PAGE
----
Inflammatory Bowel Disease (IBD)
People who live with an immune-mediated disease suffer from it all their lives. These diseases make the body fight against itself, which can lead to a life of pain and other discomfort. Although current treatments have already made a big difference in the lives of many people, there remains a great need for medicines that work better, faster, and longer. From our area of expertise in immunology, we therefore continue to work on innovative drugs against immune-mediated diseases like psoriasis, rheumatism, and inflammatory bowel disease (IBD), such as ulcerative colitis and Crohn's disease.
Inflammatory bowel disease (IBD)
IBD is a collective term for chronic inflammation of the intestine. The immune system reacts abnormally: it literally fights against itself, resulting in chronic intestinal inflammation. The inflammatory reactions can occur from the mouth to the anus, but in most cases, they manifest themselves in the small or large intestine. Crohn's disease and ulcerative colitis are the most common forms of IBD. Together they affect 30,000 people in Belgium. Every year more than 500 people are newly diagnosed with Crohn's disease and 350 people are newly diagnosed with ulcerative colitis.1
Impact on the lives of people with IBD
The impact of IBD on daily life is different for everyone. People often experience problems for a long time before they are diagnosed with IBD. Common symptoms are intestinal complaints, altered bowel movements, reduced appetite, fever and extreme fatigue. Because the first symptoms of IBD often occur between the ages of fifteen and thirty, these conditions have a major impact, particularly on adolescents and young adults.2,3,4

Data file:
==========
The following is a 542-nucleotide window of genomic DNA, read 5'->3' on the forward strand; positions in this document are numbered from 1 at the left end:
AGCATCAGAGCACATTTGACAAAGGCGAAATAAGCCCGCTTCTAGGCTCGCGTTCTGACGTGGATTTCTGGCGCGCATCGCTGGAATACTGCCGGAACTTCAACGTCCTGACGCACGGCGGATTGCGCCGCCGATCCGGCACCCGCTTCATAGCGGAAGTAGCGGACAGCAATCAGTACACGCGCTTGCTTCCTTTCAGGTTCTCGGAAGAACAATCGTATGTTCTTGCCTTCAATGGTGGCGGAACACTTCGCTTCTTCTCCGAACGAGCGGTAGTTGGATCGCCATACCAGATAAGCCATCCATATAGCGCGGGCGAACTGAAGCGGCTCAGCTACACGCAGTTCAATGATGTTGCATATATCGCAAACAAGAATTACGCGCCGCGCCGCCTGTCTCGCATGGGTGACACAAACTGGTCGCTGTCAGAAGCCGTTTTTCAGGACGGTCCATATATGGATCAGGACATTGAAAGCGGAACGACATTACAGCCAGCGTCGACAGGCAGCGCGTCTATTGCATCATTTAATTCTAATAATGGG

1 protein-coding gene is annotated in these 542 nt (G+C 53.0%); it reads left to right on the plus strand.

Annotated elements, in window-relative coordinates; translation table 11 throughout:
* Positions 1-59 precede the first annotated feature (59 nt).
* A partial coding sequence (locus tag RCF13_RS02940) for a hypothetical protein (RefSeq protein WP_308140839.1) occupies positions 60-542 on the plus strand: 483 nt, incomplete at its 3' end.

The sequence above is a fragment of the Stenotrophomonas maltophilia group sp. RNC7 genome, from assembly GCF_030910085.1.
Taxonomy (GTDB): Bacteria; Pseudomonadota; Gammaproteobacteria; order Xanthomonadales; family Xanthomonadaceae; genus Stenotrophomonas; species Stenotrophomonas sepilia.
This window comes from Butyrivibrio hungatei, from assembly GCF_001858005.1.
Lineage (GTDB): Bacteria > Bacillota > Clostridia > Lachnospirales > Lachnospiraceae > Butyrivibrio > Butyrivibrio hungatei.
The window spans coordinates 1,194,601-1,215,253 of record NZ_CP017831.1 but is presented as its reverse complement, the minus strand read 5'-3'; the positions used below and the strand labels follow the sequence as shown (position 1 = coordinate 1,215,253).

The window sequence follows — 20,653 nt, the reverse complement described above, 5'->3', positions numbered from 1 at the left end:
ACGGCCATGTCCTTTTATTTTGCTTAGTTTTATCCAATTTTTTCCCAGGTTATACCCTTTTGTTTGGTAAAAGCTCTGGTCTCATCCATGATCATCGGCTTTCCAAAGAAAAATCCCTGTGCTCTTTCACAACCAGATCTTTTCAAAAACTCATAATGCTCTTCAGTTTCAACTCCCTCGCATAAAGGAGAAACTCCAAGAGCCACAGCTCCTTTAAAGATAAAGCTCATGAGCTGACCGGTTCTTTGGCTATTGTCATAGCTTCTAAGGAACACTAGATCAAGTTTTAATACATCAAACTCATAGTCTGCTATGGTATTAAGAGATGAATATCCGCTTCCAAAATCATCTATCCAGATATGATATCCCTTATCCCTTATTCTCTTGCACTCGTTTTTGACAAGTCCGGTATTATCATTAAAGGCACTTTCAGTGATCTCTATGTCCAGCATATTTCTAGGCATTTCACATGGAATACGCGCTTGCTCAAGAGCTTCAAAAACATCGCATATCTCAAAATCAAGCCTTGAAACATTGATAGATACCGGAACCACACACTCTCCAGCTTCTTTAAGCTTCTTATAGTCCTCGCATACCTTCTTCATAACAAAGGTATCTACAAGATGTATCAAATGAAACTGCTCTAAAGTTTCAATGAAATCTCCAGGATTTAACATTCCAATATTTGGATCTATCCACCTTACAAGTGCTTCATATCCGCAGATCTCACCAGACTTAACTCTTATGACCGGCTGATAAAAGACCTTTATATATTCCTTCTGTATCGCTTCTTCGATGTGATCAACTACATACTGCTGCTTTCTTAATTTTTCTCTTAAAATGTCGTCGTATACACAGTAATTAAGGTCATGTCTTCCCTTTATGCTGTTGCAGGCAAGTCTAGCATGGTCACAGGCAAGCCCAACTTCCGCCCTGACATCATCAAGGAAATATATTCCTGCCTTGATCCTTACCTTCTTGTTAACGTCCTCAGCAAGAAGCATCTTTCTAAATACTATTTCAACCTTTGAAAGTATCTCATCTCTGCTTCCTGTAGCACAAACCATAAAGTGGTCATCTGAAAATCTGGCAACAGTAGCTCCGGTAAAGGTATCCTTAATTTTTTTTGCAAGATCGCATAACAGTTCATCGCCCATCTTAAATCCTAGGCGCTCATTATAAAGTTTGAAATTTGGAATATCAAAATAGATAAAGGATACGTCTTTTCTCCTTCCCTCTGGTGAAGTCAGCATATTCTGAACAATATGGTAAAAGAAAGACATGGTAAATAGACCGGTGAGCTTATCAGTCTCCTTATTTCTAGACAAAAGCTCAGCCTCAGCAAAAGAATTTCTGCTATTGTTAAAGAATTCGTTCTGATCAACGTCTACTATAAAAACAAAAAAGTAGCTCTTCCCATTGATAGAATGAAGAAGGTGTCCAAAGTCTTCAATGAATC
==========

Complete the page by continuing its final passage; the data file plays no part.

Undisturbed participation in daily life is not easy for IBD patients. In addition to physical complaints, other challenges arise. For example, you experience difficulties with travelling, you depend on the availability of a toilet, you experience fatigue and have to constantly watch out for what you can eat. Also, people with inflammatory bowel disease are more likely to suffer from mental problems such as stress and depression.5
IBD cannot be cured yet, but it can be treated. With innovative treatments we try to change the lives of people with IBD. We continue to look for new ways to treat IBD, hopefully one day cure it and maybe even prevent it. In addition, we want to make the impact of IBD on patients' lives visible. With our 'IBDisappear!' campaign, we show what it could mean for people with IBD if they no longer have to worry about their condition because the disease is completely under control or has actually disappeared. In this way, we will continue to draw attention to this disease until IBD has disappeared!
At Janssen we also make an effort to tackle the prevailing stigma surrounding chronic bowel diseases. In collaboration with the European Federation for Crohn and Colitis Ulcerosa, for example, we have developed videos for patients with IBD to discuss their disease and to help patients deal with it in their daily lives. In addition, we have developed the patient guide 'Living with an inflammatory intestinal disease' together with the Crohn and Colitis ulcerosa association vzw and Association Crohn-RCUH asbl (available in Dutch and French). Around this theme we also developed a podcast series 'IBD and Fatigue'. In this podcast series, patients, nurses, doctors, and researchers discuss the impact of fatigue in context of IBD. With this, we want to offer people with IBD tools to better cope with their fatigue.
More information about Janssen
Read more about our activity in immunology, such as psoriasis and rheumatism, and our other areas of expertise. You can also learn more about Janssen's activities in Belgium and what working at Janssen looks like. You can also follow us via social media on Twitter,Facebook and LinkedIn to stay up to date with current developments.
More on IBD
EM-35409 – 12-jun-2020
5 Penninga, N. (2009). IBD en vermoeidheid. s.n. (https://www.rug.nl/research/portal/files/14619873/penninga.pdf)